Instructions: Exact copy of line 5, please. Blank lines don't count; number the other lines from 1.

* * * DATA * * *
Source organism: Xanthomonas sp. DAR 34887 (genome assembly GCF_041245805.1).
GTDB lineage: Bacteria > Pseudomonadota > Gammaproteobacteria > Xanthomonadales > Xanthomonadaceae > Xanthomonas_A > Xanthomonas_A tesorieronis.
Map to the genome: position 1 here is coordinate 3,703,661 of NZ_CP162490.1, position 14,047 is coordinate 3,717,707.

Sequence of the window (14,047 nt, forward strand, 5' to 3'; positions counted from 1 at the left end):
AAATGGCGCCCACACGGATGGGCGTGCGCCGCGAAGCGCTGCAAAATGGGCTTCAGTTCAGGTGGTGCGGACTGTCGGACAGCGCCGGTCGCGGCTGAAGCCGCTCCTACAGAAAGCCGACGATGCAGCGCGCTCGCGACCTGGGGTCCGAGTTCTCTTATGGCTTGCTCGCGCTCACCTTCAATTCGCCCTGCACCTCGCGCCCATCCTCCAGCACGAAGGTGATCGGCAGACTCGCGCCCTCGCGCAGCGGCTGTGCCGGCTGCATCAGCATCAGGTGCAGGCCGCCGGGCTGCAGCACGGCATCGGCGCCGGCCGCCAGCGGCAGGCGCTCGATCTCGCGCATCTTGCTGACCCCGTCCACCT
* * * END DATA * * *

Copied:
AAATGGCGCCCACACGGATGGGCGTGCGCCGCGAAGCGCTGCAAAATGGGCTTCAGTTCAGGTGGTGCGGACTGTCGGACAGCGCCGGTCGCGGCTGAAGCCGCTCCTACAGAAAGCCGACGATGCAGCGCGCTCGCGACCTGGGGTCCGAGTTCTCTTATGGCTTGCTCGCGCTCACCTTCAATTCGCCCTGCACCTCGCGCCCATCCTCCAGCACGAAGGTGATCGGCAGACTCGCGCCCTCGCGCAGCGGCTGTGCCGGCTGCATCAGCATCAGGTGCAGGCCGCCGGGCTGCAGCACGGCATCGGCGCCGGCCGCCAGCGGCAGGCGCTCGATCTCGCGCATCTTGCTGACCCCGTCCACCT